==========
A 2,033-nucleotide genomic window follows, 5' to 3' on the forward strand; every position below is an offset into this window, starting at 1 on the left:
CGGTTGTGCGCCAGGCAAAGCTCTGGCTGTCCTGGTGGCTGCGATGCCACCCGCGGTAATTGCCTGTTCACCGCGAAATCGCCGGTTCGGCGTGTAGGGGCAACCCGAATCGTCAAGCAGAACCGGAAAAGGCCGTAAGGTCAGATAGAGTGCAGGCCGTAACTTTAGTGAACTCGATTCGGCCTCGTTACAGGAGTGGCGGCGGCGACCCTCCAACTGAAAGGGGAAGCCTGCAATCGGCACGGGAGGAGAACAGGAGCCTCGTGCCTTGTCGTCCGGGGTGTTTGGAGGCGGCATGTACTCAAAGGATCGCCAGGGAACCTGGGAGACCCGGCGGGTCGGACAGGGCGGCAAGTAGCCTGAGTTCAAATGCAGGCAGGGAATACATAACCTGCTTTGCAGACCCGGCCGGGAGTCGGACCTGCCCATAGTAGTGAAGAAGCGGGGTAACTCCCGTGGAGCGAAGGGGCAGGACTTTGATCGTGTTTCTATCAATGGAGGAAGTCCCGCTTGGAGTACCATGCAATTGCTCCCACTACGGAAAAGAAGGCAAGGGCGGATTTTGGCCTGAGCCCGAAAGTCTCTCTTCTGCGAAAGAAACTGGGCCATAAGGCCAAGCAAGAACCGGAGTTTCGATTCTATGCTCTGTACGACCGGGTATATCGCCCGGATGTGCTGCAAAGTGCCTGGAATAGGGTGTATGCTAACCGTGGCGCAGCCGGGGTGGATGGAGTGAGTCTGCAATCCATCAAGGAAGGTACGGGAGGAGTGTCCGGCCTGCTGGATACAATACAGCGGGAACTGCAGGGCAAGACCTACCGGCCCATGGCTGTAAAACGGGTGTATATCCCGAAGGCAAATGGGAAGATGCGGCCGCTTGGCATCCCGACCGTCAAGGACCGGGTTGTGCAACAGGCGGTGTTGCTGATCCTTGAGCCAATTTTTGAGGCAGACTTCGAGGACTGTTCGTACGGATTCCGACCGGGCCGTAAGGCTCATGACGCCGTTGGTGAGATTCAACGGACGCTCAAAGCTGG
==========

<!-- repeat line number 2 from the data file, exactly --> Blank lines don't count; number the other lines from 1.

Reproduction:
CGGTTGTGCGCCAGGCAAAGCTCTGGCTGTCCTGGTGGCTGCGATGCCACCCGCGGTAATTGCCTGTTCACCGCGAAATCGCCGGTTCGGCGTGTAGGGGCAACCCGAATCGTCAAGCAGAACCGGAAAAGGCCGTAAGGTCAGATAGAGTGCAGGCCGTAACTTTAGTGAACTCGATTCGGCCTCGTTACAGGAGTGGCGGCGGCGACCCTCCAACTGAAAGGGGAAGCCTGCAATCGGCACGGGAGGAGAACAGGAGCCTCGTGCCTTGTCGTCCGGGGTGTTTGGAGGCGGCATGTACTCAAAGGATCGCCAGGGAACCTGGGAGACCCGGCGGGTCGGACAGGGCGGCAAGTAGCCTGAGTTCAAATGCAGGCAGGGAATACATAACCTGCTTTGCAGACCCGGCCGGGAGTCGGACCTGCCCATAGTAGTGAAGAAGCGGGGTAACTCCCGTGGAGCGAAGGGGCAGGACTTTGATCGTGTTTCTATCAATGGAGGAAGTCCCGCTTGGAGTACCATGCAATTGCTCCCACTACGGAAAAGAAGGCAAGGGCGGATTTTGGCCTGAGCCCGAAAGTCTCTCTTCTGCGAAAGAAACTGGGCCATAAGGCCAAGCAAGAACCGGAGTTTCGATTCTATGCTCTGTACGACCGGGTATATCGCCCGGATGTGCTGCAAAGTGCCTGGAATAGGGTGTATGCTAACCGTGGCGCAGCCGGGGTGGATGGAGTGAGTCTGCAATCCATCAAGGAAGGTACGGGAGGAGTGTCCGGCCTGCTGGATACAATACAGCGGGAACTGCAGGGCAAGACCTACCGGCCCATGGCTGTAAAACGGGTGTATATCCCGAAGGCAAATGGGAAGATGCGGCCGCTTGGCATCCCGACCGTCAAGGACCGGGTTGTGCAACAGGCGGTGTTGCTGATCCTTGAGCCAATTTTTGAGGCAGACTTCGAGGACTGTTCGTACGGATTCCGACCGGGCCGTAAGGCTCATGACGCCGTTGGTGAGATTCAACGGACGCTCAAAGCTGG